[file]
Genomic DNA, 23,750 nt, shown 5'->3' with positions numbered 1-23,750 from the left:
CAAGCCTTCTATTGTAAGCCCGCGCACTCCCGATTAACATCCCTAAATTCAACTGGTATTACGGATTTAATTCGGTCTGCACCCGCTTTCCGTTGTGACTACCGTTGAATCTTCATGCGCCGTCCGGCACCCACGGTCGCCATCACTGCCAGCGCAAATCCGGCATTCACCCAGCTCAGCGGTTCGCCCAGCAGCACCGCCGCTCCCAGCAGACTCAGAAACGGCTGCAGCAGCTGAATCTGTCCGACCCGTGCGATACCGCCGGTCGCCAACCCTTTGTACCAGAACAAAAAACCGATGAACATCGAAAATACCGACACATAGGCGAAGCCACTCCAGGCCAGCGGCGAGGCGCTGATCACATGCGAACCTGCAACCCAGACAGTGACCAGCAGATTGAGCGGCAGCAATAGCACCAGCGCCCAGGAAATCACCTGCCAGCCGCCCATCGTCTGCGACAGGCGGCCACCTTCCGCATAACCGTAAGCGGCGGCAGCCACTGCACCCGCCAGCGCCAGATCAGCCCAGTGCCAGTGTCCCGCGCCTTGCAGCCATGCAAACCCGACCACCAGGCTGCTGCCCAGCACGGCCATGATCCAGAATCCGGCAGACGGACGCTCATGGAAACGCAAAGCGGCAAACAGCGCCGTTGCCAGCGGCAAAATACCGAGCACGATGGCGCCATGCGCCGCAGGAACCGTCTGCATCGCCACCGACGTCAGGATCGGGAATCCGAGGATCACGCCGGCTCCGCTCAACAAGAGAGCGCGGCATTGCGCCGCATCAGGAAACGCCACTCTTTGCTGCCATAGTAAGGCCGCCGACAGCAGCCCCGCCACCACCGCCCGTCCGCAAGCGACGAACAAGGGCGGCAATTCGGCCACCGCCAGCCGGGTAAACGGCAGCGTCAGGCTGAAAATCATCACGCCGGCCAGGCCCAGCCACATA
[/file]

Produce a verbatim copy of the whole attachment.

Genomic DNA, 23,750 nt, shown 5'->3' with positions numbered 1-23,750 from the left:
CAAGCCTTCTATTGTAAGCCCGCGCACTCCCGATTAACATCCCTAAATTCAACTGGTATTACGGATTTAATTCGGTCTGCACCCGCTTTCCGTTGTGACTACCGTTGAATCTTCATGCGCCGTCCGGCACCCACGGTCGCCATCACTGCCAGCGCAAATCCGGCATTCACCCAGCTCAGCGGTTCGCCCAGCAGCACCGCCGCTCCCAGCAGACTCAGAAACGGCTGCAGCAGCTGAATCTGTCCGACCCGTGCGATACCGCCGGTCGCCAACCCTTTGTACCAGAACAAAAAACCGATGAACATCGAAAATACCGACACATAGGCGAAGCCACTCCAGGCCAGCGGCGAGGCGCTGATCACATGCGAACCTGCAACCCAGACAGTGACCAGCAGATTGAGCGGCAGCAATAGCACCAGCGCCCAGGAAATCACCTGCCAGCCGCCCATCGTCTGCGACAGGCGGCCACCTTCCGCATAACCGTAAGCGGCGGCAGCCACTGCACCCGCCAGCGCCAGATCAGCCCAGTGCCAGTGTCCCGCGCCTTGCAGCCATGCAAACCCGACCACCAGGCTGCTGCCCAGCACGGCCATGATCCAGAATCCGGCAGACGGACGCTCATGGAAACGCAAAGCGGCAAACAGCGCCGTTGCCAGCGGCAAAATACCGAGCACGATGGCGCCATGCGCCGCAGGAACCGTCTGCATCGCCACCGACGTCAGGATCGGGAATCCGAGGATCACGCCGGCTCCGCTCAACAAGAGAGCGCGGCATTGCGCCGCATCAGGAAACGCCACTCTTTGCTGCCATAGTAAGGCCGCCGACAGCAGCCCCGCCACCACCGCCCGTCCGCAAGCGACGAACAAGGGCGGCAATTCGGCCACCGCCAGCCGGGTAAACGGCAGCGTCAGGCTGAAAATCATCACGCCGGCCAGGCCCAGCCACATA